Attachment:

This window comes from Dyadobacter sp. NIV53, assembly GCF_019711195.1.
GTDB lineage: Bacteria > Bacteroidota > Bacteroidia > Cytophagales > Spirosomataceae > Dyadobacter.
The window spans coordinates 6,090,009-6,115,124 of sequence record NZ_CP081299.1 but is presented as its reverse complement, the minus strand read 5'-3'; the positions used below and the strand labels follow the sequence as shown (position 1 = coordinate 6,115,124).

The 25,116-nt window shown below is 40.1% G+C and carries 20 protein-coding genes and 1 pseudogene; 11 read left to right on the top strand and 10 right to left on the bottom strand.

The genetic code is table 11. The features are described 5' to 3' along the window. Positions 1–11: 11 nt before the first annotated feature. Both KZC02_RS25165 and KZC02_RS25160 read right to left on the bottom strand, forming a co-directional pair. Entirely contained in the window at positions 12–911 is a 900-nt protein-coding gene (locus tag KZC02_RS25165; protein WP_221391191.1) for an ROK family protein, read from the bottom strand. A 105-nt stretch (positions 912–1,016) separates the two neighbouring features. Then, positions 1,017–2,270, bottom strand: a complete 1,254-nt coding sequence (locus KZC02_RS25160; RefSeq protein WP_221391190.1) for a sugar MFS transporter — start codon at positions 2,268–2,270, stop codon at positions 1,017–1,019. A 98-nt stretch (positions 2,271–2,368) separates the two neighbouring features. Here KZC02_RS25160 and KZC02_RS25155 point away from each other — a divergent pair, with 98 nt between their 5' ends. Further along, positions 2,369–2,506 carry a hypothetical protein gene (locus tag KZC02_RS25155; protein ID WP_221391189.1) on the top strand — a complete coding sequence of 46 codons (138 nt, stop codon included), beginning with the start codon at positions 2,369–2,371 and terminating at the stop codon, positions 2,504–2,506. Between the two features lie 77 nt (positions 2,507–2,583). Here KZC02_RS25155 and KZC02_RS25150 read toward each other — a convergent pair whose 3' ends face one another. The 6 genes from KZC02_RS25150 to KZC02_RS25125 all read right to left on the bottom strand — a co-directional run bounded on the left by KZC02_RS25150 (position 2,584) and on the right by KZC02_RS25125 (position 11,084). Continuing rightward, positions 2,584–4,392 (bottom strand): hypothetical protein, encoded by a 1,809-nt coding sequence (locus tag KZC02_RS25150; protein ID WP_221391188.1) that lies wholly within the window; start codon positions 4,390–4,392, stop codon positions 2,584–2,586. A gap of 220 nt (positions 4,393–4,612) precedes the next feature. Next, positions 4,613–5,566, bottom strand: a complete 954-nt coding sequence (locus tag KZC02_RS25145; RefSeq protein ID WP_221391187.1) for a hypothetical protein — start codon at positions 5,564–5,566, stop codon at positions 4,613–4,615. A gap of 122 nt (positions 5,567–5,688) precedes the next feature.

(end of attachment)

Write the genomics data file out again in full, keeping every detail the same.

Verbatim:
This window comes from Dyadobacter sp. NIV53, assembly GCF_019711195.1.
GTDB lineage: Bacteria > Bacteroidota > Bacteroidia > Cytophagales > Spirosomataceae > Dyadobacter.
The window spans coordinates 6,090,009-6,115,124 of sequence record NZ_CP081299.1 but is presented as its reverse complement, the minus strand read 5'-3'; the positions used below and the strand labels follow the sequence as shown (position 1 = coordinate 6,115,124).

The 25,116-nt window shown below is 40.1% G+C and carries 20 protein-coding genes and 1 pseudogene; 11 read left to right on the top strand and 10 right to left on the bottom strand.

The genetic code is table 11. The features are described 5' to 3' along the window. Positions 1–11: 11 nt before the first annotated feature. Both KZC02_RS25165 and KZC02_RS25160 read right to left on the bottom strand, forming a co-directional pair. Entirely contained in the window at positions 12–911 is a 900-nt protein-coding gene (locus tag KZC02_RS25165; protein WP_221391191.1) for an ROK family protein, read from the bottom strand. A 105-nt stretch (positions 912–1,016) separates the two neighbouring features. Then, positions 1,017–2,270, bottom strand: a complete 1,254-nt coding sequence (locus KZC02_RS25160; RefSeq protein WP_221391190.1) for a sugar MFS transporter — start codon at positions 2,268–2,270, stop codon at positions 1,017–1,019. A 98-nt stretch (positions 2,271–2,368) separates the two neighbouring features. Here KZC02_RS25160 and KZC02_RS25155 point away from each other — a divergent pair, with 98 nt between their 5' ends. Further along, positions 2,369–2,506 carry a hypothetical protein gene (locus tag KZC02_RS25155; protein ID WP_221391189.1) on the top strand — a complete coding sequence of 46 codons (138 nt, stop codon included), beginning with the start codon at positions 2,369–2,371 and terminating at the stop codon, positions 2,504–2,506. Between the two features lie 77 nt (positions 2,507–2,583). Here KZC02_RS25155 and KZC02_RS25150 read toward each other — a convergent pair whose 3' ends face one another. The 6 genes from KZC02_RS25150 to KZC02_RS25125 all read right to left on the bottom strand — a co-directional run bounded on the left by KZC02_RS25150 (position 2,584) and on the right by KZC02_RS25125 (position 11,084). Continuing rightward, positions 2,584–4,392 (bottom strand): hypothetical protein, encoded by a 1,809-nt coding sequence (locus tag KZC02_RS25150; protein ID WP_221391188.1) that lies wholly within the window; start codon positions 4,390–4,392, stop codon positions 2,584–2,586. A gap of 220 nt (positions 4,393–4,612) precedes the next feature. Next, positions 4,613–5,566, bottom strand: a complete 954-nt coding sequence (locus tag KZC02_RS25145; RefSeq protein ID WP_221391187.1) for a hypothetical protein — start codon at positions 5,564–5,566, stop codon at positions 4,613–4,615. A gap of 122 nt (positions 5,567–5,688) precedes the next feature.